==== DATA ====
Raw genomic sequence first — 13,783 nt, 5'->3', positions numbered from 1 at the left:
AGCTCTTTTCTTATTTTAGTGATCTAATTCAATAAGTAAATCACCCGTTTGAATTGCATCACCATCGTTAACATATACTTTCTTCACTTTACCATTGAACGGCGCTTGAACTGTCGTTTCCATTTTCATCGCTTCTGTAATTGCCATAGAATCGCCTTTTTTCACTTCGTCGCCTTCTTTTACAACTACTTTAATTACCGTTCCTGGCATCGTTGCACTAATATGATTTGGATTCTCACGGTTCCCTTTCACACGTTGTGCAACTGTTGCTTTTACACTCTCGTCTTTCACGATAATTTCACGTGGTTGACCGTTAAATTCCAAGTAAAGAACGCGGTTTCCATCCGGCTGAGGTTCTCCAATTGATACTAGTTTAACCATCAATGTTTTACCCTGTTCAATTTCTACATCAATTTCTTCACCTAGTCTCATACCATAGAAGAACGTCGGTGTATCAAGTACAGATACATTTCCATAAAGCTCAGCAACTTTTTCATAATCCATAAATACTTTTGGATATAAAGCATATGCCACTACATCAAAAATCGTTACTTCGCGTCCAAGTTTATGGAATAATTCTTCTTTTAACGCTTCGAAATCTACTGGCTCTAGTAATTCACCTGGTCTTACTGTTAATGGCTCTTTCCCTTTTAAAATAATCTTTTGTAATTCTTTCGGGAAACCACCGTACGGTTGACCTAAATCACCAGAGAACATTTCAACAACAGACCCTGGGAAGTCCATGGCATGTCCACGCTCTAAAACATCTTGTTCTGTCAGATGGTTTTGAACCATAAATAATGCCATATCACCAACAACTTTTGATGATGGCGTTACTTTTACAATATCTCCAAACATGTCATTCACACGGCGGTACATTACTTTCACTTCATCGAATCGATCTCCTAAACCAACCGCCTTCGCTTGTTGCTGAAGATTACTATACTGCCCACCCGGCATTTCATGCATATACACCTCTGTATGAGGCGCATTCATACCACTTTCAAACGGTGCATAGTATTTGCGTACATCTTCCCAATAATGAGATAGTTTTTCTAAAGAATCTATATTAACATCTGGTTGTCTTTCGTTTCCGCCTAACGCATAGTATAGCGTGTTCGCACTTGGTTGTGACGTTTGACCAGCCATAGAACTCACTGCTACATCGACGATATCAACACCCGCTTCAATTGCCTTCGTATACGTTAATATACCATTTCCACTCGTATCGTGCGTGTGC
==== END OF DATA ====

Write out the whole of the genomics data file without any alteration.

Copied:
Raw genomic sequence first — 13,783 nt, 5'->3', positions numbered from 1 at the left:
AGCTCTTTTCTTATTTTAGTGATCTAATTCAATAAGTAAATCACCCGTTTGAATTGCATCACCATCGTTAACATATACTTTCTTCACTTTACCATTGAACGGCGCTTGAACTGTCGTTTCCATTTTCATCGCTTCTGTAATTGCCATAGAATCGCCTTTTTTCACTTCGTCGCCTTCTTTTACAACTACTTTAATTACCGTTCCTGGCATCGTTGCACTAATATGATTTGGATTCTCACGGTTCCCTTTCACACGTTGTGCAACTGTTGCTTTTACACTCTCGTCTTTCACGATAATTTCACGTGGTTGACCGTTAAATTCCAAGTAAAGAACGCGGTTTCCATCCGGCTGAGGTTCTCCAATTGATACTAGTTTAACCATCAATGTTTTACCCTGTTCAATTTCTACATCAATTTCTTCACCTAGTCTCATACCATAGAAGAACGTCGGTGTATCAAGTACAGATACATTTCCATAAAGCTCAGCAACTTTTTCATAATCCATAAATACTTTTGGATATAAAGCATATGCCACTACATCAAAAATCGTTACTTCGCGTCCAAGTTTATGGAATAATTCTTCTTTTAACGCTTCGAAATCTACTGGCTCTAGTAATTCACCTGGTCTTACTGTTAATGGCTCTTTCCCTTTTAAAATAATCTTTTGTAATTCTTTCGGGAAACCACCGTACGGTTGACCTAAATCACCAGAGAACATTTCAACAACAGACCCTGGGAAGTCCATGGCATGTCCACGCTCTAAAACATCTTGTTCTGTCAGATGGTTTTGAACCATAAATAATGCCATATCACCAACAACTTTTGATGATGGCGTTACTTTTACAATATCTCCAAACATGTCATTCACACGGCGGTACATTACTTTCACTTCATCGAATCGATCTCCTAAACCAACCGCCTTCGCTTGTTGCTGAAGATTACTATACTGCCCACCCGGCATTTCATGCATATACACCTCTGTATGAGGCGCATTCATACCACTTTCAAACGGTGCATAGTATTTGCGTACATCTTCCCAATAATGAGATAGTTTTTCTAAAGAATCTATATTAACATCTGGTTGTCTTTCGTTTCCGCCTAACGCATAGTATAGCGTGTTCGCACTTGGTTGTGACGTTTGACCAGCCATAGAACTCACTGCTACATCGACGATATCAACACCCGCTTCAATTGCCTTCGTATACGTTAATATACCATTTCCACTCGTATCGTGCGTGTGC